USTA reduces US Open prize money in wake of Covid-19

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The winners of this year’s US Open singles and doubles competitions will receive less money than in 2019 due to the financial effects of the global Covid-19 pandemic.

The United States Tennis Association has announced that total player compensation of the tennis grand slam tournament will be reduced from $57.2m in 2019 to $53.4m this year, a drop of nearly $4m.

Both the men’s and women’s singles champions will earn $3m, a drop of $850,000 from last year, while runners-up will receive $1.5m instead of $1.9m. The only level where there is an increase is in first-round singles, where the prize money will go up five per cent from $58,000 to $61,000.

The prize money cuts are much deeper in the doubles competition, with men’s and women’s champions splitting $400,000, a drop of 46 per cent from last year’s $740,000.

The USTA has announced it will also provide $6.6m in additional relief grants and subsidies due to the decision to not hold the qualifying tournament and reduce the doubles draws. These funds will be allocated equally to the Women’s Tennis Association and Association of Tennis Professionals, which will then make the determination of how to distribute or utilize them.

Previously in 2020, the USTA contributed $1m to an international player relief fund.

“We’re proud to be able to offer a player compensation package that maintains nearly 95 per cent of the prize pool from 2019,” said USA chief executive Mike Dowse in a statement. “The prize money distribution for the 2020 US Open is the result of close collaboration between the USTA, WTA and ATP, and represents a commitment to supporting players and their financial well-being during an unprecedented time.”

The US Open is scheduled to be held on time and at its traditional location at the Billie Jean King National Tennis Center in Queens, New York, from August 31 through September 13. Spectators will not be allowed, while there will only be a limited media presence.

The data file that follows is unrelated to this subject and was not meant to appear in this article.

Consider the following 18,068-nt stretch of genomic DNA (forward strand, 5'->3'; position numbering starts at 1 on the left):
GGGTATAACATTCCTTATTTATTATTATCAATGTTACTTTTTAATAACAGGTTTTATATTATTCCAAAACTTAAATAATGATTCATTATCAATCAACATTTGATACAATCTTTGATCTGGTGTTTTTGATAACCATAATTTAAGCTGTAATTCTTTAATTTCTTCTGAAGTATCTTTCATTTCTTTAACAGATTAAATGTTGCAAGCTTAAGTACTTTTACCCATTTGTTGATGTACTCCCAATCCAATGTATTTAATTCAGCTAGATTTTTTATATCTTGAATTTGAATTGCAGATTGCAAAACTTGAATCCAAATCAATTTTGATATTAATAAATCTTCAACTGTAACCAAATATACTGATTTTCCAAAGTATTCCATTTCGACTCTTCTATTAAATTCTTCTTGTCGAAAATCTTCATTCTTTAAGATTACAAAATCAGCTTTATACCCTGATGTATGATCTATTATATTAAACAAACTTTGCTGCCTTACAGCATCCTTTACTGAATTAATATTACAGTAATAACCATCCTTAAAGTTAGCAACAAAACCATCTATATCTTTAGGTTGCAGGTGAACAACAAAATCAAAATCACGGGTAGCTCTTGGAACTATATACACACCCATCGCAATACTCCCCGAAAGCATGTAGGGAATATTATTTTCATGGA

The tournament is taking place without defending men’s champion Rafael Nadal, who has opted not to participate due to coronavirus concerns, as well as the injured Roger Federer. Three-time champion Novak Djokovic is on the entry list but it remains unclear if he will participate at this stage.

The last grand slam contested without either Federer or Nadal was the 1999 US Open.

Ashleigh Barty, the No. 1 women’s player, is also not participating but the women’s draw includes the likes of Serena Williams, Naomi Osaka, Karolina Pliskova, Sofia Kenin, and reigning champion Bianca Andreescu.

The Western & Southern Open is being held at National Tennis Center as part of a doubleheader. It will take place from August 21-28, also without spectators.

The global tennis circuit remains in complete flux, however. This year’s Madrid Open, an event on both the ATP and WTA tours, has been called off amid rising concerns over the Covid-19 pandemic.

The tournament had been slated to begin on September 12, immediately after the finals of this year’s US Open and before the rescheduled French Open at the end of the month.

The USTA, though, remains bullish that the US Open will go ahead as planned.

“We remain confident that our top priority, the health and safety of all involved in both tournaments, remains on track,” the USTA recently said in a statement. “New York State continues to be one of the safest places in the country as it relates to the Covid-19 virus.”

In a series of strict health and safety protocols, the New York Times reported that players will be removed from the tournament and fined an unspecified amount if they leave the competition’s “bubble” environment without written permission.

Meanwhile, if a coach or player guest leaves the bubble, their credential will be revoked and they will be required to leave the tournament hotel within 24 hours. They would also be fined and prohibited from receiving a credential to the 2021 US Open.